Many Californians and people residing in other in liberal havens are setting their sights on new retirement options as the cost of living skyrockets and left-leaning governments seem intent on limiting personal rights.

Cost of living is a big factor for many retirees who rely on Social Security for a good chunk of their monthly income because the average benefits check (around $1,450) doesn’t go that far in states with skyrocketing costs.

Firearms regulation has also become a growing concern, and rightfully so as California’s Governor Gavin Newsom passed new gun legislation Friday that greatly expands the scope of people who can obtain restraining orders against others with firearms.

It was one of 15 new restrictions set by Newsom, and the Brady Campaign to Prevent Gun Violence says California is now leading the nation in being tough on guns.

With that being said, here are three affordable locations to consider that have gun-friendly laws, beautiful landscapes, decent weather and the opportunity to really stretch that retirement income out and live comfortably.

Per MarketWatch:

Bella Vista, Ark.

Arkansas has one of the highest rates of gun ownership in the nation, according to CBS News, so you’ll be among like-minded folks in this state. And in Bella Vista — a town of roughly 30,000 in the Ozarks — you’ll also enjoy a cost of living that’s below average for the U.S. and plenty of trees — and the beautiful view its name promises.

Plus, you’ll get cheap homes, lots of retirees and great weather as well as “plenty of options for folks looking to stay active and get outdoors.” That includes “seven lakes, a number of walking trails and 36,000 acres of native streams and hardwood forests,” as well as a number of shooting ranges, writes Money magazine, which put this town on its own list of best places to retire.

The weather here isn’t as good as in many parts of California (summers are muggy, and you might see some snow in winter), and Money notes that “the nearest hospital, Northwest Medical Center, is in neighboring Bentonville, 10 miles away.”

Gainesville, Ga.

Located on the shores of the 38,000-acre Lake Lanier and in the foothills of the Blue Ridge Mountains, this city of about 35,000 offers you plenty of opportunities to get out in nature — from kayaking on the lake to hiking through the 1,440-acre Chicopee Woods Nature Preserve, one of the state’s biggest protected green spaces.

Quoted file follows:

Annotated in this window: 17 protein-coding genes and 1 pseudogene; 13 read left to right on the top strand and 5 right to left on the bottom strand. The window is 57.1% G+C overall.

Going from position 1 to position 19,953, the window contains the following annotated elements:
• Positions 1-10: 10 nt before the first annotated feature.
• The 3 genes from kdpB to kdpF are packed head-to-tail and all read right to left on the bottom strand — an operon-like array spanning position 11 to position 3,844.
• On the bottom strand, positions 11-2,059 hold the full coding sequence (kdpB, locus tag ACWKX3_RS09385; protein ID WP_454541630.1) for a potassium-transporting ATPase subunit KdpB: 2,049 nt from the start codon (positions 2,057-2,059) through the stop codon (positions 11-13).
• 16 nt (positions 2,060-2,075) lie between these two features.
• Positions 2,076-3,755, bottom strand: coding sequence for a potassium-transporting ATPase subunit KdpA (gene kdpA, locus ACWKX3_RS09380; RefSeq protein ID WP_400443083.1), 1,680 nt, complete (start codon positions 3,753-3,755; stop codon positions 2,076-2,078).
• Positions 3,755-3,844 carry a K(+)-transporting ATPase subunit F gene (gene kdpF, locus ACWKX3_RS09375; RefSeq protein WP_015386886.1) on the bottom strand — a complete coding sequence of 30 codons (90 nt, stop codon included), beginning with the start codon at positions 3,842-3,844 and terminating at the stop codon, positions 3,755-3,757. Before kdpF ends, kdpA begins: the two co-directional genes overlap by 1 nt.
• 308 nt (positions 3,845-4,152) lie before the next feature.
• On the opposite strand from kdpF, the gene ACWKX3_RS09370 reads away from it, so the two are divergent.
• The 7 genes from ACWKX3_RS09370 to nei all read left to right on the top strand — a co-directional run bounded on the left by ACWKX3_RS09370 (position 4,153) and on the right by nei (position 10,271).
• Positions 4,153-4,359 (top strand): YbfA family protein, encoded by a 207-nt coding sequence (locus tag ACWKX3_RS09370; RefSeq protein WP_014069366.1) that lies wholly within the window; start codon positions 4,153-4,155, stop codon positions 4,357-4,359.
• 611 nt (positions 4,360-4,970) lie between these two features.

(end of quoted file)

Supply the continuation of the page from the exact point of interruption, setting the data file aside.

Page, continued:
And AARP, which put the city on its list of 10 affordable retirement cities, noted that big perks also included “fast access to the Blue Ridge Mountains and their panoramic hiking trails, lush with rivers, waterfalls and richly diverse ecosystems,” as well as proximity to “the Chattahoochee and Oconee National Forests, which comprise 843 miles of trails.”

For you, the state of Georgia’s gun stance will be appealing — Guns & Ammo calls the state one of the “most pro-gun spots in the nation” — as will Gainesville’s very low cost of living.

Plus, the Gainesville area offers “a Southern small-town feel … and a relatively pleasant climate,” Sperling’s Best Places writes (although summers can be muggy). And while there aren’t many arts and cultural offerings, you can take a trip to Atlanta (just about an hour’s drive) should you want more options.

Silver City, N.M.

In its “Retire Here, Not There” series, MarketWatch highlighted this college town as a great place to retire, with one retiree telling us: “Everybody from every walk of life has a place here. And there’s always something to do.” The article also highlighted a “vibrant Main Street,” “friendly people” and interesting arts offerings.

For you, the fact that the town is nestled against the 3.3-million acre Gila National Forest is likely to be a draw, as is the fact that New Mexico has one of the highest gun-ownership rates in the country, according to CBS News. Plus, the cost of living is well below average for the U.S., and the median home comes in at only about $150,000, according to Sperling’s Best Places. The town sits at an altitude of 6,000 feet, so the summer heat isn’t as intense here as it is in other spots in New Mexico and Arizona.

The town is small (around 10,000 residents) and the airport is, too, with few flights, so many people drive three hours to El Paso, Texas, or Tucson, Ariz., for their larger airports.